Summary from BN.com: A dusty carved box containing two locks of hair and a century-old letter regarding property in Switzerland, and a burning desire to learn about her biological family lead nurse-midwife Lexie Jaeger from her home in Oregon to the heart of Pennsylvania Amish country. There she meets Marta Bayer, a mysterious lay-midwife who desperately needs help after an Amish client and her baby die. Lexie steps in to assume Marta's patient load even as she continues the search for her birth family, and from her patients she learns the true meaning of the Pennsylvania Dutch word demut, which means 'to let be' as she changes from a woman who wants to control everything to a woman who depends on God.
I shouldn't have been surprised at how much I enjoy this book. Every Mindy Starns Clark book that I've read includes such a good mystery story that I find myself completely sucked in as I try to solve it along with the characters. Lexie's search to find out what happened to her birth mother is intriguing as she discovers all sorts of secrets about her birth family. There's a lot of digging deep and bringing up hurt, lies and jealously. It doesn't end up happily but I actually really enjoyed that a lot more than if everyone ended up with hugs and kisses. I felt as frustrated as Lexie did with reading at all the road blocks she kept coming across during her search due the adoption process. I realize that there are legal issues but it seems that it's not fair for an adult to not be able to just find their birth parents even though the information is there.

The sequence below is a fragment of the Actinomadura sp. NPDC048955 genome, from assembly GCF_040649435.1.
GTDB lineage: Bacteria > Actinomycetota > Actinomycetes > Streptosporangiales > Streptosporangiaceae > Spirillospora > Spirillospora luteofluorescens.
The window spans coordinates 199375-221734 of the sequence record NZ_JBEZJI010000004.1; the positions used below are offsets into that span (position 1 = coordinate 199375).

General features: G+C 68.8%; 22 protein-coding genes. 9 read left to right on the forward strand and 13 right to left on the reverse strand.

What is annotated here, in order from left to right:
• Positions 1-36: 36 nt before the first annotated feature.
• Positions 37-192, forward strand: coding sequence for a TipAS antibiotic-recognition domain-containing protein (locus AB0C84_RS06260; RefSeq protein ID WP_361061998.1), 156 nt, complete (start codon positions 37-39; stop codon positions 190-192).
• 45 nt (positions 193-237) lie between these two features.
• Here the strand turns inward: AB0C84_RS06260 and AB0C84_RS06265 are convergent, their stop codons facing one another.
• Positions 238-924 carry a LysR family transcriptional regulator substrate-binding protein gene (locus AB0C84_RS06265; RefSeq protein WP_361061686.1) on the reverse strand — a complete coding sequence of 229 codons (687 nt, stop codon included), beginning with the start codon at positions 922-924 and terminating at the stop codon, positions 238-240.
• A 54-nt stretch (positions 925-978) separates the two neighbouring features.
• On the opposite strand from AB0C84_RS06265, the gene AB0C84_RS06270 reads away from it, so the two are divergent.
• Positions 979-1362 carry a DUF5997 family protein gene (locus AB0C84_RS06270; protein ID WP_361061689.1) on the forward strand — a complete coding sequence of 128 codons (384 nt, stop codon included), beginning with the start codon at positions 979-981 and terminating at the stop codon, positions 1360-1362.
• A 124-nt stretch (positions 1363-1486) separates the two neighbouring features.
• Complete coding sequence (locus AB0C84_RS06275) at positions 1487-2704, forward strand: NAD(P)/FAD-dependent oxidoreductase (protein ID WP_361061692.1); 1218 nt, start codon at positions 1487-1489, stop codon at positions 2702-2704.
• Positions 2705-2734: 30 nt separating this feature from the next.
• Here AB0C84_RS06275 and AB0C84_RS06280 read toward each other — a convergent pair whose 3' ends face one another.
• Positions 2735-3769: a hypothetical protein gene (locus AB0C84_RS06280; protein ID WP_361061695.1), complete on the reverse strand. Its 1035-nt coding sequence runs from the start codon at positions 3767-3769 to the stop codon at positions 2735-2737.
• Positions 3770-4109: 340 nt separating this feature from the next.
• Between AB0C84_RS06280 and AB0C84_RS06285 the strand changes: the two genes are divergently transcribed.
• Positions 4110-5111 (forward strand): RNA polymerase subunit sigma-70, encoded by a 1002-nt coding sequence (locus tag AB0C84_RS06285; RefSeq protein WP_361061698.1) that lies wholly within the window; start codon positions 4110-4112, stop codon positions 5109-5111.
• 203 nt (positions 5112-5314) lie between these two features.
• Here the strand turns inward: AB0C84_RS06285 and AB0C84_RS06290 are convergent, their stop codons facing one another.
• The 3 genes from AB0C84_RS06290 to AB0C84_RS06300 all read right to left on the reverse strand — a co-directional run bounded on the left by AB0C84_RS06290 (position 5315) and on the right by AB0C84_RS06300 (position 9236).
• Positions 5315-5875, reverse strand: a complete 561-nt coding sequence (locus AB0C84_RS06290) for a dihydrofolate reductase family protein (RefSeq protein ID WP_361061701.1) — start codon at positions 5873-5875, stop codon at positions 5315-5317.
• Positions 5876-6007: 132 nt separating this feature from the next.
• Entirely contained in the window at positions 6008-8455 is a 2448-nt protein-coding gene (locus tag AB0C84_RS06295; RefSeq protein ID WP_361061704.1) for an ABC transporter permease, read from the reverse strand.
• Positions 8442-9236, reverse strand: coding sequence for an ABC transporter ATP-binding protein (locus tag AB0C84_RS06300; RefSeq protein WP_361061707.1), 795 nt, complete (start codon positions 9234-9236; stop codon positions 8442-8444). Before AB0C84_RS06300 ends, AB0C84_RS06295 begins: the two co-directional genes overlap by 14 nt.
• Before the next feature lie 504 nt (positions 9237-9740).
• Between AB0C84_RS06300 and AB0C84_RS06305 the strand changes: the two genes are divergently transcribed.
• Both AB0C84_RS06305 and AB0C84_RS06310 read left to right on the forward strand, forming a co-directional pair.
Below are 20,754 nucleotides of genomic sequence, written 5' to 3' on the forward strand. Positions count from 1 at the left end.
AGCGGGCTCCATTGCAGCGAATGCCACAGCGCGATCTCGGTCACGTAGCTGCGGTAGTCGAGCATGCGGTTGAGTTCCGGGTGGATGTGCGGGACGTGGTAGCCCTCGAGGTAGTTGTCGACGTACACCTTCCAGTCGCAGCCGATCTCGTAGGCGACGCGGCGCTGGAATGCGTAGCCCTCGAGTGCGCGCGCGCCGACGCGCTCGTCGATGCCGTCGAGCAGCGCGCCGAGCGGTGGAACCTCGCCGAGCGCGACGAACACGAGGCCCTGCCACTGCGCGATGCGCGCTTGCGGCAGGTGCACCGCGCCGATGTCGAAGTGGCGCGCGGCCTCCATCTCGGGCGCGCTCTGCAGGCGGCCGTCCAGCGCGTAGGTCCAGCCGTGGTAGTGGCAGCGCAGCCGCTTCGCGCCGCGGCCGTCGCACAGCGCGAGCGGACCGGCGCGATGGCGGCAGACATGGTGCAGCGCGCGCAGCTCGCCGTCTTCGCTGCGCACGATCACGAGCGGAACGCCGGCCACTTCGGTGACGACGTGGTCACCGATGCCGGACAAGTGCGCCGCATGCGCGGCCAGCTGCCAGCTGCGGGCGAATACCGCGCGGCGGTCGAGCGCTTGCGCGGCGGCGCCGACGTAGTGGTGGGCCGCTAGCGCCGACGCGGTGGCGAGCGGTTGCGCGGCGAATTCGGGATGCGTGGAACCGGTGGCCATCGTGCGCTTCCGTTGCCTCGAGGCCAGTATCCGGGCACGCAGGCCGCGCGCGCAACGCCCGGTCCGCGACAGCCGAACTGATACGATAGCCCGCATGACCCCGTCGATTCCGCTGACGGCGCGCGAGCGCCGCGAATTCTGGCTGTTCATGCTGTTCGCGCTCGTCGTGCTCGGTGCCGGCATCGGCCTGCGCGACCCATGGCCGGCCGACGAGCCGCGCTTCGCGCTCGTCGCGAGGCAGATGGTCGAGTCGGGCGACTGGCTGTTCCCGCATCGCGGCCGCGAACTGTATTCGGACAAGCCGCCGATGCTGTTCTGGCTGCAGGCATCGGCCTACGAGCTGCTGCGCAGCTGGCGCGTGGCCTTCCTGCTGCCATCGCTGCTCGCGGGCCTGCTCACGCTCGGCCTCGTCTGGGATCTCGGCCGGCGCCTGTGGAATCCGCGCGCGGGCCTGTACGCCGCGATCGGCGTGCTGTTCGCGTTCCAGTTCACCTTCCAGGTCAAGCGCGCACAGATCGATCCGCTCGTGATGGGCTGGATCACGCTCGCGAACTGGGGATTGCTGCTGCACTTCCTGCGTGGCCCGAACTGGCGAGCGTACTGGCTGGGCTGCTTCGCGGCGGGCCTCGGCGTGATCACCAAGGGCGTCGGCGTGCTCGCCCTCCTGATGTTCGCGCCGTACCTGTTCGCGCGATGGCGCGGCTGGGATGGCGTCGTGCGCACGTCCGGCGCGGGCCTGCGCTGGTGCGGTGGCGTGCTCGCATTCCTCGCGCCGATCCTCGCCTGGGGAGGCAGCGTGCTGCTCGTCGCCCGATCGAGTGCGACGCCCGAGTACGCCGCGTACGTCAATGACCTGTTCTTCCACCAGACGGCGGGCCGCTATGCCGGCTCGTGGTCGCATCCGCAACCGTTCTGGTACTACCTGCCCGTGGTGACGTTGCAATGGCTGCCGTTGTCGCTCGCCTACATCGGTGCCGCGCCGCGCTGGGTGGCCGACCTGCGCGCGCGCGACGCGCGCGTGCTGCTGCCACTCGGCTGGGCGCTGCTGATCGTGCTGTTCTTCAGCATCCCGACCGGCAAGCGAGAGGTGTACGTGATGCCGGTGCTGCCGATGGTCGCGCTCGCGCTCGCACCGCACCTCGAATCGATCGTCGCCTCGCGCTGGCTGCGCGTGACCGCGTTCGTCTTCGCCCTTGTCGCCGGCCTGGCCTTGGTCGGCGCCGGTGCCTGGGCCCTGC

Interestingly this is the second book recently that I have read that deals with the practice of being a midwife. I don't have any desire to be one and I will probably end up going to the hospital if/when my time comes but I do find learning about the practice to be fascinating. Unlike a previous book that I read that didn't really talk about the practice even though the main character was a midwife, this book goes into a lot of detail about the hardships and joys of helping women in labor. While much is spent on the characters being happy to help the women, there are also the legal ramifications that come into play and also that those who do go to hospitals are not shown in a bad light.
I only had two qualms while reading. One is that there were times I felt Lexie to be a bit ignorant or just not very socially adapt. The beginning of her story found me annoyed with her by her actions of lack of not knowing things that I would have thought, by her heritage, she should have known. However as the story progressed her character began to change and therefore became more likable for me. The other is the title of this book and I how I feel it's being marketed. The title implies that Lexie is a midwife that is Amish. However she is Mennonite and most of the people who she has direct contact with are Mennonite. Yes, she does go out to the Amish and is a midwife to some of them but that are not all that she helps. However neither the summary nor the cover gives this distinction and along with the title, a reader would think that the book is just another Amish story. I'm just hear to tell you that it is not. For those of you who are worried that the Amish lifestyle is romanticized or idealized, Clark and Gould do not do this. The mystery and the midwife practicing are more of the focus of the story and just happen to have it set in Amish country.
Other than this, the story is an absolute gem. It's a lot of fun to read and very informative about midwifery and adoption practices as well. Clark's mystery/suspense is top notch and Gould's characterizations work well. Even if you're not an Amish fan, I still think that this book can be enjoyed by those unfamiliar with the lifestyle. I'll be looking forward to future books in the series.
The Amish Midwife by Mindy Starns Clark and Leslie Gould is published by Harvest House (2011)
This ARC was provided by a publicist